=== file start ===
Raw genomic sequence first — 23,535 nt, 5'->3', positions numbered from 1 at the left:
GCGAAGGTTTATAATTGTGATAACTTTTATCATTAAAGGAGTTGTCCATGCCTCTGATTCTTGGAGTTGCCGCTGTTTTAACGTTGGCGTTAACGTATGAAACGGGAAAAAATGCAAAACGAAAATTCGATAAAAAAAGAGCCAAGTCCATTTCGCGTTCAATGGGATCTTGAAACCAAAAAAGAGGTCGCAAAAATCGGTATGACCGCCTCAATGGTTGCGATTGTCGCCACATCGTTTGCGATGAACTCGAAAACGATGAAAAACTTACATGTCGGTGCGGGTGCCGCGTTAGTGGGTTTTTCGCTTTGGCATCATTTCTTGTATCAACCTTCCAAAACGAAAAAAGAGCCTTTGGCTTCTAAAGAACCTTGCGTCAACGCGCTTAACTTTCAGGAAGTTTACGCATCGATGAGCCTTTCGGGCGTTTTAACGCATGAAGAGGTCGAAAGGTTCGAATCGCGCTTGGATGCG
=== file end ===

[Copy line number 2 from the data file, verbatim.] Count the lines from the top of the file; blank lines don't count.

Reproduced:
GCGAAGGTTTATAATTGTGATAACTTTTATCATTAAAGGAGTTGTCCATGCCTCTGATTCTTGGAGTTGCCGCTGTTTTAACGTTGGCGTTAACGTATGAAACGGGAAAAAATGCAAAACGAAAATTCGATAAAAAAAGAGCCAAGTCCATTTCGCGTTCAATGGGATCTTGAAACCAAAAAAGAGGTCGCAAAAATCGGTATGACCGCCTCAATGGTTGCGATTGTCGCCACATCGTTTGCGATGAACTCGAAAACGATGAAAAACTTACATGTCGGTGCGGGTGCCGCGTTAGTGGGTTTTTCGCTTTGGCATCATTTCTTGTATCAACCTTCCAAAACGAAAAAAGAGCCTTTGGCTTCTAAAGAACCTTGCGTCAACGCGCTTAACTTTCAGGAAGTTTACGCATCGATGAGCCTTTCGGGCGTTTTAACGCATGAAGAGGTCGAAAGGTTCGAATCGCGCTTGGATGCG